Last month, W. P. Carey Inc. announced it hired industry veteran Brian Boulter as its new director of Self-Storage.

W. P. Carey ranked as the 8th largest owner/operator of self-storage assets in the United States, according to Inside Self-Storage.

Boulter will be responsible for overseeing the management of the firm’s existing self-storage portfolio, which is made up of facilities owned by one of two of the company’s non-traded managed REITs.

Prior to joining W. P. Carey, Boulter served as vice president of business development at Wasatch Storage Partners LLC; director of real estate acquisitions at Extra Space Storage Inc.; and senior asset/property manager at Westfield Properties Inc. in Salt Lake City.

The Storage Beat caught up with Boulter to talk about some of the key trends impacting self-storage operations and his plans to hit the ground running at W.P Carey.

Brian Boulter, W.P. Carey's new director of self-storage.
Brian Boulter, W.P. Carey’s new director of self-storage.

What is the current size of W. P. Carey’s self-storage portfolio?

Our managed non-traded REITS, CPA®:17 – Global and CPA®:18 – Global, own 106 self-storage operating properties.

I realize it is still early days for you in your new position, but do you have any specific goals or areas of the business that you plan to focus on improving?

My focus is largely on overseeing the management of our existing self-storage portfolio on behalf of W. P. Carey’s managed non-traded REITs. Working closely with our third-party property management teams, I will continue to look for new ways to efficiently manage our self-storage portfolio, while maintaining occupancy levels and enhancing the long-term performance and value of our self-storage assets. I will also be focused on identifying value-add opportunities and implementing those strategies.

As it relates to self-storage management in general, or W.P. Carey specifically, what do you think are some of the biggest opportunities to improve management and operating efficiencies?

Continuing to build strong relationships with trusted third-party property managers is critical to improving overall management and operating efficiencies. W. P. Carey has been working with industry-leading, self-storage REITs to manage our storage assets across the U.S. for over a decade. Our partners are leaders in the storage industry, equipped with sophisticated data and reporting capabilities that provide us with real-time sector insights to inform our ongoing operating decisions.

How do you think technology is changing the business for self-storage operations?

Without a doubt, technology has forever changed the way we look at revenue management. In today’s market, potential tenants are hypersensitive to rates, promotions and discounts. We rely on our third-party management partners to monitor trends within each submarket and to act accordingly. Technology has also changed marketing, which is now so reliant upon data.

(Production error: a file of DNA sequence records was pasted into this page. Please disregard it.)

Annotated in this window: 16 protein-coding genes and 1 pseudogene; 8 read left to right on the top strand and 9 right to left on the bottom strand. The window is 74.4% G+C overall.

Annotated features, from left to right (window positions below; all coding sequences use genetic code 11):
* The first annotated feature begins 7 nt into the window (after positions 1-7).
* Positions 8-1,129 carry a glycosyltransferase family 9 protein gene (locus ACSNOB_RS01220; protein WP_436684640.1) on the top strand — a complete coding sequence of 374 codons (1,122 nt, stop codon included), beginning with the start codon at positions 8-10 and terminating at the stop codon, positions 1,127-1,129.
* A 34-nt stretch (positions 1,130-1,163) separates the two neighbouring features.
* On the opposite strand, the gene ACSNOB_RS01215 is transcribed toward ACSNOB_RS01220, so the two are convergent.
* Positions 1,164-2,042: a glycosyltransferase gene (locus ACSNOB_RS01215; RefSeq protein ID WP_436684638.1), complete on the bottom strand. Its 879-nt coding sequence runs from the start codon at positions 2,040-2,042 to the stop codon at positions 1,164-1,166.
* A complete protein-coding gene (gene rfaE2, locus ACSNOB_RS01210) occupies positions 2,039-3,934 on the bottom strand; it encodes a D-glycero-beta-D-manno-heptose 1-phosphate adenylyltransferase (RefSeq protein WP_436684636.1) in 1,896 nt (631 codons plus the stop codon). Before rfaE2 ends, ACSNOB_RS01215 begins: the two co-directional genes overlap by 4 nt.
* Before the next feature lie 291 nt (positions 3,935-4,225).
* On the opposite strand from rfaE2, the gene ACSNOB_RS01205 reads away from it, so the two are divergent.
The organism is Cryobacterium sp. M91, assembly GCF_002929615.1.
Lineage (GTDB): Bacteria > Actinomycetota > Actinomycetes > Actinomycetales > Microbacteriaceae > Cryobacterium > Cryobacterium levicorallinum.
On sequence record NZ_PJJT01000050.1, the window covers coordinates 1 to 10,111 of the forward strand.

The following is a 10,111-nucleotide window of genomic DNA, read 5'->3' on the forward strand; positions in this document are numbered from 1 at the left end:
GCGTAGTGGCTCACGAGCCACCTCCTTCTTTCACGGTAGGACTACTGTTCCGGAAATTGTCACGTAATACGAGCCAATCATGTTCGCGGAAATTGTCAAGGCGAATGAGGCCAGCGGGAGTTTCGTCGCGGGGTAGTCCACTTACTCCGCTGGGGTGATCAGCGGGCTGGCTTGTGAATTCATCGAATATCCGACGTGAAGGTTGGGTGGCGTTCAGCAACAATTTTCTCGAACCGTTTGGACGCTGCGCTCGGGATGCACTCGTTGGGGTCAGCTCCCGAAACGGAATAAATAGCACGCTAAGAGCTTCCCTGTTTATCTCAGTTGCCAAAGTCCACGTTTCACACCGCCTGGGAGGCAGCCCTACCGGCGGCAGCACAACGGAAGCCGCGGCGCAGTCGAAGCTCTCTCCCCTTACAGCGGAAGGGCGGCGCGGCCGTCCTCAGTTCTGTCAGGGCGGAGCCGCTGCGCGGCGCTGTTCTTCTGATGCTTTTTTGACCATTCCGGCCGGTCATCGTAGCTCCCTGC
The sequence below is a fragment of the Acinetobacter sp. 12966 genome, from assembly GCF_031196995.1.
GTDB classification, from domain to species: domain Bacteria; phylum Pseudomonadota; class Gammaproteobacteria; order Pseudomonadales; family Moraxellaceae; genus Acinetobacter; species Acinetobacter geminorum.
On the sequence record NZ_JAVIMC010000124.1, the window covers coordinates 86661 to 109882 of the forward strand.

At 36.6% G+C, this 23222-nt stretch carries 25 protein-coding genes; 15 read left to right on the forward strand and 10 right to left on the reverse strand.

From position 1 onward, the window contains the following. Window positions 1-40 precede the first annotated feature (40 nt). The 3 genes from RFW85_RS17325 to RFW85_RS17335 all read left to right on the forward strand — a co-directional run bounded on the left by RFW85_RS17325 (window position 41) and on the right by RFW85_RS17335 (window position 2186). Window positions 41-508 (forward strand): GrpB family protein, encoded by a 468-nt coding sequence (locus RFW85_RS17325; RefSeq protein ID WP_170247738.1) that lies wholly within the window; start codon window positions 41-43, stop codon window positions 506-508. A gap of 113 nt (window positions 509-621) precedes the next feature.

As one of the largest owners of self-storage in the U.S., W. P. Carey is able to collect our own data, as well as collaborate with our management partners, which will help us to better attract potential tenants. I would also add that with the use of sophisticated reporting technologies, we are not only able to identify opportunities for operational synergies, but also to best execute on these opportunities to create value for our tenants.

What are some of the biggest challenges self-storage operators face in today’s market, and how are operators addressing those challenges?

While it’s beneficial to have the in-depth data and reporting capabilities provided by our third-party managers, this information is only as helpful as it is used. In order to successfully leverage this greater understanding of what’s happening in the larger self-storage sector and the local markets, owners must have the proper reporting systems and management teams in place.

Is the increased competition due to new construction in many metros putting more pressure on the operations side of the business?

Yes, today’s self-storage environment remains competitive, thereby increasing the importance of access to real-time data through third-party managers on the self-storage industry and local markets. This information will allow us to continue fine-tuning our operations and to remain competitive.

Last year, through its managed non-traded REITs, W. P. Carey completed self-storage transactions totaling approximately $385 million. Can you shed any light on the company’s strategy for self-storage acquisitions/dispositions in 2017?

We do not have any specific examples or stats yet, but essentially our self-storage strategy continues to focus on finding opportunities for growth, revenue enhancement and bottom-line improvements to maximize the long-term value of our self-storage portfolio.

Beth Matson-Teig